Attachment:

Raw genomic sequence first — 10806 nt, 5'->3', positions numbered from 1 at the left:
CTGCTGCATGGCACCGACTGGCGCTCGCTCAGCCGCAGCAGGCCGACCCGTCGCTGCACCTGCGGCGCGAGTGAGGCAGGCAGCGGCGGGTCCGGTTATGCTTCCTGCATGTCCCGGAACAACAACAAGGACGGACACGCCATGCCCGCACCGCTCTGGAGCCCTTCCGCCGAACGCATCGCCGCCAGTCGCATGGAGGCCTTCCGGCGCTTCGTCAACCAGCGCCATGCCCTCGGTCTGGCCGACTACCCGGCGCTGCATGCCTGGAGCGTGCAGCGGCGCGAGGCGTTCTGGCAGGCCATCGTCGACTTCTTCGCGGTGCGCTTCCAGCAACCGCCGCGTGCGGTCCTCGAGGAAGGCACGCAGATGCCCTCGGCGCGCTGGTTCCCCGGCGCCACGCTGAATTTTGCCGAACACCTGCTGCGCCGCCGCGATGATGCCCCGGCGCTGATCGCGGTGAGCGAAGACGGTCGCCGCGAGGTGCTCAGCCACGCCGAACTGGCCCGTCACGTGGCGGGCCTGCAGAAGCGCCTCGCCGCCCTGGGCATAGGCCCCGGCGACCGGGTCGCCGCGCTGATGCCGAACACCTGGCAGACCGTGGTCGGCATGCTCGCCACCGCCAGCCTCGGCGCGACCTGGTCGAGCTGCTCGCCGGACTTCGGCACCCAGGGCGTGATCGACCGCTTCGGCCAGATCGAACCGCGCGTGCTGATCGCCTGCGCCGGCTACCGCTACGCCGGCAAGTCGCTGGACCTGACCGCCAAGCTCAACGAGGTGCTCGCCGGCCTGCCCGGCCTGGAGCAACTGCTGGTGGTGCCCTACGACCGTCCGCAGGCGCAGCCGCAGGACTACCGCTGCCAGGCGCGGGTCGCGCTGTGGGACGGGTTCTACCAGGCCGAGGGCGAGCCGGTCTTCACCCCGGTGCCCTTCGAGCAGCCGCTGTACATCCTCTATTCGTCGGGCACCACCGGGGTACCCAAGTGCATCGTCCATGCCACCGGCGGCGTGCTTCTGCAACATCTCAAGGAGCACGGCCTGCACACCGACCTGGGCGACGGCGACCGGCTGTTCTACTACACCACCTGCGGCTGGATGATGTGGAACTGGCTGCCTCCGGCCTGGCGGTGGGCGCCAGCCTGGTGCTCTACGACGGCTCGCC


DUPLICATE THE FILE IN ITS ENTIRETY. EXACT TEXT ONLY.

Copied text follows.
Raw genomic sequence first — 10806 nt, 5'->3', positions numbered from 1 at the left:
CTGCTGCATGGCACCGACTGGCGCTCGCTCAGCCGCAGCAGGCCGACCCGTCGCTGCACCTGCGGCGCGAGTGAGGCAGGCAGCGGCGGGTCCGGTTATGCTTCCTGCATGTCCCGGAACAACAACAAGGACGGACACGCCATGCCCGCACCGCTCTGGAGCCCTTCCGCCGAACGCATCGCCGCCAGTCGCATGGAGGCCTTCCGGCGCTTCGTCAACCAGCGCCATGCCCTCGGTCTGGCCGACTACCCGGCGCTGCATGCCTGGAGCGTGCAGCGGCGCGAGGCGTTCTGGCAGGCCATCGTCGACTTCTTCGCGGTGCGCTTCCAGCAACCGCCGCGTGCGGTCCTCGAGGAAGGCACGCAGATGCCCTCGGCGCGCTGGTTCCCCGGCGCCACGCTGAATTTTGCCGAACACCTGCTGCGCCGCCGCGATGATGCCCCGGCGCTGATCGCGGTGAGCGAAGACGGTCGCCGCGAGGTGCTCAGCCACGCCGAACTGGCCCGTCACGTGGCGGGCCTGCAGAAGCGCCTCGCCGCCCTGGGCATAGGCCCCGGCGACCGGGTCGCCGCGCTGATGCCGAACACCTGGCAGACCGTGGTCGGCATGCTCGCCACCGCCAGCCTCGGCGCGACCTGGTCGAGCTGCTCGCCGGACTTCGGCACCCAGGGCGTGATCGACCGCTTCGGCCAGATCGAACCGCGCGTGCTGATCGCCTGCGCCGGCTACCGCTACGCCGGCAAGTCGCTGGACCTGACCGCCAAGCTCAACGAGGTGCTCGCCGGCCTGCCCGGCCTGGAGCAACTGCTGGTGGTGCCCTACGACCGTCCGCAGGCGCAGCCGCAGGACTACCGCTGCCAGGCGCGGGTCGCGCTGTGGGACGGGTTCTACCAGGCCGAGGGCGAGCCGGTCTTCACCCCGGTGCCCTTCGAGCAGCCGCTGTACATCCTCTATTCGTCGGGCACCACCGGGGTACCCAAGTGCATCGTCCATGCCACCGGCGGCGTGCTTCTGCAACATCTCAAGGAGCACGGCCTGCACACCGACCTGGGCGACGGCGACCGGCTGTTCTACTACACCACCTGCGGCTGGATGATGTGGAACTGGCTGCCTCCGGCCTGGCGGTGGGCGCCAGCCTGGTGCTCTACGACGGCTCGCC